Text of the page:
The match-up between the Ravens (6-4) and Steelers (10-0) was initially due to be played on Thursday as part of the National Football League's U.S. Thanksgiving Day holiday slate of games but was rescheduled following several positive tests. Ravens quarterback Lamar Jackson, the NFL's reigning Most Valuable Player, is among the players who have tested positive this week and will miss Tuesday's game.
Alex Albon accepted the blame on Friday after his heavy and expensive crash during practice for the Bahrain Grand Prix threatened to derail his future with Red Bull.
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Ferrari will support a freeze on Formula One engine regulations starting in 2022, team principal Mattia Binotto said on Thursday, which would enable Red Bull to use their Honda power units even after the Japanese manufacturer leaves the sport. Honda, which exclusively supplies Red Bull and sister team AlphaTauri, is set to bow out of Formula One at the end of the 2021 season leaving the two outfits looking for a new supply. Red Bull's preferred option is to acquire the intellectual property of the Honda power unit and continue using it for its two teams.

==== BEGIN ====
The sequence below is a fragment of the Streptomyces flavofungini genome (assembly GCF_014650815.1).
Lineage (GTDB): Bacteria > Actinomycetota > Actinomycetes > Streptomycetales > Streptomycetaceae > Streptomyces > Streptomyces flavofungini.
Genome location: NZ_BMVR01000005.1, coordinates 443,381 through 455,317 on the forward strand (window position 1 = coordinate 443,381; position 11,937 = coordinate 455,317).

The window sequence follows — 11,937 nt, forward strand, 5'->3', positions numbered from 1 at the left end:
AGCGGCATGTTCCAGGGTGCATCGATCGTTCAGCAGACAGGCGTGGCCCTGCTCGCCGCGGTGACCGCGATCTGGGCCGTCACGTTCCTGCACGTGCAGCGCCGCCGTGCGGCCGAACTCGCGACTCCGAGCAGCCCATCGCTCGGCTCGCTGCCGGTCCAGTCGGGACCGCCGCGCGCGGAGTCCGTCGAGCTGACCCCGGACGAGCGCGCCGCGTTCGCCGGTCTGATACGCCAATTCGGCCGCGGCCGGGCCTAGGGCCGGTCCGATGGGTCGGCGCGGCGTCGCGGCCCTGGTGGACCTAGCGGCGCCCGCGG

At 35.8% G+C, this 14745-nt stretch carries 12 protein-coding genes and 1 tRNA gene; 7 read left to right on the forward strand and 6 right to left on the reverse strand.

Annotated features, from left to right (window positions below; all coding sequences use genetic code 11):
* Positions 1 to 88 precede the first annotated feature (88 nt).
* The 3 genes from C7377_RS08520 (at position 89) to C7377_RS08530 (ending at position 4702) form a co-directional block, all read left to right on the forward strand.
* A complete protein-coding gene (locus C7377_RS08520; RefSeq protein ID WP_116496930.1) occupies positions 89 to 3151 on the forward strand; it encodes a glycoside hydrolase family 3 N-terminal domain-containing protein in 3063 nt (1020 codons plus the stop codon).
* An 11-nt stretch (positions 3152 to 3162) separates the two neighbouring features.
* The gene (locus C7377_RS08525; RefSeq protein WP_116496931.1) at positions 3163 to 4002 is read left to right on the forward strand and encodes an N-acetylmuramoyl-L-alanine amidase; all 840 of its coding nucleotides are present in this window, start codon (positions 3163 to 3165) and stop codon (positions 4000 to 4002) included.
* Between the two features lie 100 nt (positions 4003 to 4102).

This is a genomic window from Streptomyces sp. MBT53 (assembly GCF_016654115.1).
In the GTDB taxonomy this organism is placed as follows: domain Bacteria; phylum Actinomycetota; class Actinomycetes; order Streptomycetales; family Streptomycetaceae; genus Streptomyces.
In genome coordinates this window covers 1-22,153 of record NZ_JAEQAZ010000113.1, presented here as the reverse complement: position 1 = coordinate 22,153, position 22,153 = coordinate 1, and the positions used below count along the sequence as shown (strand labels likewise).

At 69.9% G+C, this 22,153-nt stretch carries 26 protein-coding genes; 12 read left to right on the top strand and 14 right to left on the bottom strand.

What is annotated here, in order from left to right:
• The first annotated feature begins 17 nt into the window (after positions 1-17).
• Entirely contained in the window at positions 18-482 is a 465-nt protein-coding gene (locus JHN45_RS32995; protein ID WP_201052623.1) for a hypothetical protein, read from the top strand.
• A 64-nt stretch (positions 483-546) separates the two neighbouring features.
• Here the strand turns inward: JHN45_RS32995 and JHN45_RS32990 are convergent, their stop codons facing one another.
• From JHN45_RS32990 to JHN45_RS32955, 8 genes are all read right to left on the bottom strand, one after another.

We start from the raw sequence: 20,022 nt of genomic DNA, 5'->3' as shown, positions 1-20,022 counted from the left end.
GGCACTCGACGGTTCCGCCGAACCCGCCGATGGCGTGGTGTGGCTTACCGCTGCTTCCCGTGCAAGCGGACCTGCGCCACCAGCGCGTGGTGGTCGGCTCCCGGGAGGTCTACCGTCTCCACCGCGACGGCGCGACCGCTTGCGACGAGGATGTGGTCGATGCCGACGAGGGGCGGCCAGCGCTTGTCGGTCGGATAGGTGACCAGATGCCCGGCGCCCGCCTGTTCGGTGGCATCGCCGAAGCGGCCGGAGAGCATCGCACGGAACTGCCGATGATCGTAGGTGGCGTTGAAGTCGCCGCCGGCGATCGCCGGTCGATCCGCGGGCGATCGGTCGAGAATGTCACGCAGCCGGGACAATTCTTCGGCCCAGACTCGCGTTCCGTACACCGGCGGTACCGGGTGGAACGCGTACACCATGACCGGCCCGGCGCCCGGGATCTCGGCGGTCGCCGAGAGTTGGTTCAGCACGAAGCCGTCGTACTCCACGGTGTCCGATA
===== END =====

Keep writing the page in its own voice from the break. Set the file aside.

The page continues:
The great, late drag queen Mertzy Jones had an expression: “Miss Too-Many Things is a mess in a dress.” For better and worse, that describes Miley Cyrus, an artist whose restless, genre-jumping eclecticism often sounds more like a kiddish cluttered mind with a dabbler’s sensibilities, rather than an ambitious experimental aesthetic. Luckily, that’s not such […]
Kiev-based Alina Gorlova vividly remembers the first time she saw the disputed region of Donbass, in the east of Ukraine and to the southwest of Russia. “I saw this nature in black-and-white,” she says, “because there was a lot of slag heaps in these industrial landscapes.” A graduate of the Karpenko-Kary Kyiv National University of […]